By: Glenn Myers, CleanTechnica.com
Along with boosting the overall reliability of electricity distribution, smart microgrid deployment from companies like Anbaric is today proving to be an important smart step in offering solutions for the distribution of renewable energy.
According to the Microgrid Institute, a microgrid is a small energy system capable of balancing captive supply and demand resources to maintain stable service within a defined boundary. Its website provides these important, defining words:
“Microgrids are defined by their function, not their size.”
The existing plethora of US microgrids often takes different forms. For example, Princeton University and NYU both have microgrids. These on-site electricity generation sources performed ably during Hurricane Sandy by keeping their respective campuses energized, safeguarding thousands of students and preserving priceless research. Nor are microgrids a new item. Princeton’s campus power station, for example, has operated now for 30 years, reports the Microgrid Institute.
Entrepreneurial opportunities for microgrid operators
Wakefield, Massachusetts-based Anbaric has grown into one of this nation’s microgrid innovators. The company has developed from scratch more than $1.5 billion in independent transmission projects to date. The company outlines its production and distribution strategy as follows:
“A microgrid is centered around a highly efficient, on-site combined heat and power generation (co-gen) plant. Through a real-time interface with the surrounding macrogrid, hosts will be empowered to produce or sell energy on a business basis.
“The result is an ecosystem that reduces energy costs, secures resiliency, and integrates sustainable practices and distributed energy technologies. Our vision is not to “island” hosts, but rather to complement and transact with the macrogrid in a way that maximizes long-term economic and environmental value.”
In New York, Anbaric has exclusively partnered with Exelon to develop a series of microgrids ranging in size from 10 to 200 MW. Through this collaboration, these microgrids are expected to “…secure reliability, reduce costs, and improve the efficiency of the surrounding grid.”
Anbaric founder and CEO Ed Krapels explains Anbaric’s commitment to microgrids in New York: “New York State has made clear that it wants to be a national leader in microgrid development … This alliance responds to that call by tailoring our efforts around Governor Cuomo’s energy plan and the state’s Reforming the Energy Vision (REV) proceeding to create a model for microgrid development that benefits New York residents and businesses.”
SmartGridNews reported this perspective on microgrids from Exelon:
“Exelon’s strategy is to grow and diversify the company through targeted investments in core and adjacent markets and explore promising technologies. This partnership provides Exelon an opportunity to get an early foothold in the emerging microgrids market, building on our existing expertise in distributed generation and our wires business,” said Jeff Yuknis, vice president of Exelon. “Diversification and innovation allow Exelon to take advantage of a broad range of new opportunities, and we plan to deploy our expertise, capital, and resources in New York to unlock the significant benefits that microgrid technology offers.”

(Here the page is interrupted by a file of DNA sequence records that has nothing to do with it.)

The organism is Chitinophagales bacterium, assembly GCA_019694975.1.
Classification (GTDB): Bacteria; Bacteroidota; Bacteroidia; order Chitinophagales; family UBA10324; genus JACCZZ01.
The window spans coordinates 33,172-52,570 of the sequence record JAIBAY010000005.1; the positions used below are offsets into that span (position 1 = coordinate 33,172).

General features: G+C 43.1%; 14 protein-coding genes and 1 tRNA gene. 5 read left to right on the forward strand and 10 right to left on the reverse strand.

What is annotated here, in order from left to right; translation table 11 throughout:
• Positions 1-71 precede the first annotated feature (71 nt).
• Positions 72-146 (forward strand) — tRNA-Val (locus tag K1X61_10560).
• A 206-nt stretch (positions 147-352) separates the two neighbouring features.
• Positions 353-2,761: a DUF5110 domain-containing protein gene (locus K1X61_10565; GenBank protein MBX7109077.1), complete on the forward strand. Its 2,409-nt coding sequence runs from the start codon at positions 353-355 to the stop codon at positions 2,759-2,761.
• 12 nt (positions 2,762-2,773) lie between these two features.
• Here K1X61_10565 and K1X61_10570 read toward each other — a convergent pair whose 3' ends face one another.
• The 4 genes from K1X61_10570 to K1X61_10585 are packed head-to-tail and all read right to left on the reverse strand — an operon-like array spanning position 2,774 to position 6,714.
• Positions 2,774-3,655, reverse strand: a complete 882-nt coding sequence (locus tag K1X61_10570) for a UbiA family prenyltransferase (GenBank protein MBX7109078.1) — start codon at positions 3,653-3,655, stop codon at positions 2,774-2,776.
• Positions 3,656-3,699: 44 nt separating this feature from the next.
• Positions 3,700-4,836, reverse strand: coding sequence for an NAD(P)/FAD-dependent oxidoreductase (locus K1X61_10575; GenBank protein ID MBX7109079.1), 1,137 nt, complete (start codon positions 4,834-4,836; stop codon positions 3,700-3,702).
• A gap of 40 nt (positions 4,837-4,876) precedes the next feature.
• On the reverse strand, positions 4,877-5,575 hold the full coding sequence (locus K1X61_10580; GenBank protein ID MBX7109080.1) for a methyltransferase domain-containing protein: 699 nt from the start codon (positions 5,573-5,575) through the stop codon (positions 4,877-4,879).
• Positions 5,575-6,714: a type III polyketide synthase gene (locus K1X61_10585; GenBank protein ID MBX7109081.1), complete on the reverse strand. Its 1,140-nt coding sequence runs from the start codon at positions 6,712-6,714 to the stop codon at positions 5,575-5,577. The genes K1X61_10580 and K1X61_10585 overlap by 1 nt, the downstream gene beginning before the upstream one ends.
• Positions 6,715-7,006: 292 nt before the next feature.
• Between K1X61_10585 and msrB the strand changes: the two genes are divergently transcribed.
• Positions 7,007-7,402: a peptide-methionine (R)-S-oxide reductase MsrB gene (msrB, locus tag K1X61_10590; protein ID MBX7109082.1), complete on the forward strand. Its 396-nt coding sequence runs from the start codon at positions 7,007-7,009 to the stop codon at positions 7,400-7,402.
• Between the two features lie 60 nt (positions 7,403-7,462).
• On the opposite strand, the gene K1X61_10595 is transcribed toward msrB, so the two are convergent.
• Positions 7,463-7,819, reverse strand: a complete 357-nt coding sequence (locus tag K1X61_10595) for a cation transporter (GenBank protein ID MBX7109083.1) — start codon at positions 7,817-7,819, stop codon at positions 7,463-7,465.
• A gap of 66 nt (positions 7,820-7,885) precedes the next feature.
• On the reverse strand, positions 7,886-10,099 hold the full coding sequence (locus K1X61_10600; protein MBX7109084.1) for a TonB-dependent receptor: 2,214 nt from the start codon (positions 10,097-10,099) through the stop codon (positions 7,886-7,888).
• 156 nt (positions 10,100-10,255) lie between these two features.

Understanding microgrids & distributed energy resources
If a microgrid is a localized power system that can be tailored to achieve a host’s specific energy goals, including improved reliability, cost savings, Anbaric microgrids are designed to deploy distributed energy resources (DERs).
In contrast to a central power plant, distributed generation allows for the collection of energy from many sources and may give lower environmental impacts and improved security of supply. Distributed energy, or decentralized energy is generated or stored by a variety of small, grid-connected DERs.
Dirk van Ouwerkerk, the lead partner for Anbaric Microgrid, provides this bird’s-eye view, “DERs are what microgrids are made up of. They are the component energy resources that are managed and controlled by the microgrid. DERs can also be installed outside of microgrids, directly on the macrogrid (usually called the bulk electric system or bulk power system). However, the macrogrid has a much harder time when it comes to getting any value out of DERs.”
“We’re really looking at entire sections of the grid and how we can upgrade them to better integrate distributed energy resources using microgrid technology controls,” he said.
Mr. van Ouwerkerk points out that Anbaric has five large microgrids under development in the state of New York, which are exclusively funded by Exelon.
“We’re trying to invest several hundreds of millions of dollars in these microgrids and demonstrate that we can actually derive more power out of distributed energy resources and more services and more value to the grid,” he said.
In the upcoming years, expect to see significant growth in the deployment of microgrids. How that electricity is delivered from these microgrids will become a growing issue of importance. This happens to be an area in which Anbaric specializes. We will report on this next.
Article originally appears in Clean Technica